the whole plastic surgery thing is quite a touchy subject. you never know who your talking to that might have had something done... lips, nose, boobs, chin... discrete or obvious (as with the insane mrs montag). i think extreme examples like that... and the totally whacked out old ladies who have been having plastic surgery done for years has really made it obvious how horribly wrong it can go. i wouldn't want to judge others choice in getting surgery as we all have our own reasons for what we do. but, personally i agree with you. i think people look good for their imperfections. we don't all need to look like a cookie cutter barbie mould - which i think is what p.s. ultimately turns you into.

p.s. jill, it doesn't hurt that you've got amazing skin and a great figure still to keep you off getting plastic surgery!!

Clare said...

I have always said the same. I don't think I would feel right getting any work done - not unless I was terribly injured in an accident and needed reconstructive surgery. I am by no means perfect, and there are tons of things I wish were flatter or more defined etc. but these are all part of me. These kind of make me who I am. If I want to be more toned, I'll work out more, or if I want better skin, I'll drink more water and use good moisturiser. I want to do things properly and not resort to quick fixes. I don't like the idea of operating on a perfectly healthy body.
Clare x

Clara said...

Love this post.

Perfection is something that is subjective but some people choose to chase this objective 'ideal' or 'perfection' which doesn't really exist...

Thanks for all the links to my blog in your posts, really appreciate it! Clara x

Visual by Eveline L. said...

I know someone who had plastic surgery. well, a tiny little eye lift. and it looks completely natural. she just looks less tired. and no one realised it. even her parents don't know.
When it looks natural I think it is ok. When you end up looking like katie price or heidi montag you know something went wrong.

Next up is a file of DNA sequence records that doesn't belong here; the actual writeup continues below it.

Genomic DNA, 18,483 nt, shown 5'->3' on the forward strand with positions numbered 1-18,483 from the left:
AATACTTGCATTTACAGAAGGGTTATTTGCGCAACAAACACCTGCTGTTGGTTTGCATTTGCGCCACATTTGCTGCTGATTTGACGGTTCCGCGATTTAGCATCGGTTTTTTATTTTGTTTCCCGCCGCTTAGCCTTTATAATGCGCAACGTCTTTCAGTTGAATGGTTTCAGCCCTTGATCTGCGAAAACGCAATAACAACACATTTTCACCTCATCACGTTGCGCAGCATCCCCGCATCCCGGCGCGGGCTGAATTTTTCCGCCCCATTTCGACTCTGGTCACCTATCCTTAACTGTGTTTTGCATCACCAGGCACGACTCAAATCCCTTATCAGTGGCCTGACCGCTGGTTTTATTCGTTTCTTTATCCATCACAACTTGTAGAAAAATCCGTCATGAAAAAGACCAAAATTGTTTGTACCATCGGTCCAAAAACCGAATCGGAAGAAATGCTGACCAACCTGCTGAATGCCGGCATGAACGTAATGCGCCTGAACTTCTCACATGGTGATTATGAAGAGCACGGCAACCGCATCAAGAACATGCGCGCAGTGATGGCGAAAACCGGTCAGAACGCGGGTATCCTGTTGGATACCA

Funny how you mention hair dying just the day afer I decided to dye my hair. but not like a major change. I'm just gonna add a semi permanent copper nuance. usually my hair is blond with a slight hint of red, but for some reason it's pretty un-red this year so Im going to help it a little. It doesn't feel like I'm changing something. Its more like highlighting the thing that I used to love most about myself...I prefer to be a red head than strawberry blond for some reason.

polka dot said...

That's so weird you said that, Eveline! Just came back from coffee with Natayla ('Treasures of a Ladybug') and Hedvig & her sister & we were talking about 'enhancing' hair colour: my sister is a natural blonde who used to have white blond hair as a child, but adult blonds go darker. So she highlights it.

There are so many ways to have fun with hair colour. I'm not judging AT ALL: I only haven't coloured my hair mainly because I'm lazy. And I haven't had surgery because besides that I haven't had anything I particularly want to change (I'd like a bigger chin: more of a jawline but I don't think that's a surgical thing. I'd like bigger lips, and less pucker around them, but I hate needles). It's really: I'm a chicken, and I'm lazy.

And I agree with what people have said that it can go so wrong, and with some people, it's never enough. It doesn't fix the hole inside the soul.

This is just my choice! I'm not saying it's everyone's. Thank God we live in a world where we have choices.

Diya said...

that's a gorgeous shade of purple....with even more gorgeous words/self view to match. :) I still haven't gotten over fears of getting old (and I'm not even 22 yet...) but I'm working on it!

http://diyainherstilettos.blogspot.com/